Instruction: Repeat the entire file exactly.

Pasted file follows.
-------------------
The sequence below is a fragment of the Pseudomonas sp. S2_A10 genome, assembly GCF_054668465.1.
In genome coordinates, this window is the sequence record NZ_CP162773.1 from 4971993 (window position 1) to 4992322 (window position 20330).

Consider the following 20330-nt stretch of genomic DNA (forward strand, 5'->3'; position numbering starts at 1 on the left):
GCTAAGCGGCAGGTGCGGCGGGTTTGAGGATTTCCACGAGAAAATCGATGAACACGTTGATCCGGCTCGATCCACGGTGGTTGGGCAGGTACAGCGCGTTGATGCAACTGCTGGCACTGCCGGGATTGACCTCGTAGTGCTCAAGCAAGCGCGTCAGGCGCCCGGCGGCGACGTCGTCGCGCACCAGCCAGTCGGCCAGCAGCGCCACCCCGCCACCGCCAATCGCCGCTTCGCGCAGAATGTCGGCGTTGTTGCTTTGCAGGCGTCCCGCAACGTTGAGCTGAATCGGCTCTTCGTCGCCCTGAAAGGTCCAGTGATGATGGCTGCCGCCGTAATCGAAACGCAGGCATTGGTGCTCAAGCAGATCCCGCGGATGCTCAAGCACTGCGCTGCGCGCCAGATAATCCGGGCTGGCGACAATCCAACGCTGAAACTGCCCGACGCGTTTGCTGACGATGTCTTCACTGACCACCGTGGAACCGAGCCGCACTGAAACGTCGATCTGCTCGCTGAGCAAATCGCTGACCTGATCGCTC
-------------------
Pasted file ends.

The sequence below is a fragment of the Pseudomonas sp. S2_A10 genome, assembly GCF_054668465.1.
In genome coordinates, this window is the sequence record NZ_CP162773.1 from 4971993 (window position 1) to 4992322 (window position 20330).

Consider the following 20330-nt stretch of genomic DNA (forward strand, 5'->3'; position numbering starts at 1 on the left):
GCTAAGCGGCAGGTGCGGCGGGTTTGAGGATTTCCACGAGAAAATCGATGAACACGTTGATCCGGCTCGATCCACGGTGGTTGGGCAGGTACAGCGCGTTGATGCAACTGCTGGCACTGCCGGGATTGACCTCGTAGTGCTCAAGCAAGCGCGTCAGGCGCCCGGCGGCGACGTCGTCGCGCACCAGCCAGTCGGCCAGCAGCGCCACCCCGCCACCGCCAATCGCCGCTTCGCGCAGAATGTCGGCGTTGTTGCTTTGCAGGCGTCCCGCAACGTTGAGCTGAATCGGCTCTTCGTCGCCCTGAAAGGTCCAGTGATGATGGCTGCCGCCGTAATCGAAACGCAGGCATTGGTGCTCAAGCAGATCCCGCGGATGCTCAAGCACTGCGCTGCGCGCCAGATAATCCGGGCTGGCGACAATCCAACGCTGAAACTGCCCGACGCGTTTGCTGACGATGTCTTCACTGACCACCGTGGAACCGAGCCGCACTGAAACGTCGATCTGCTCGCTGAGCAAATCGCTGACCTGATCGCTC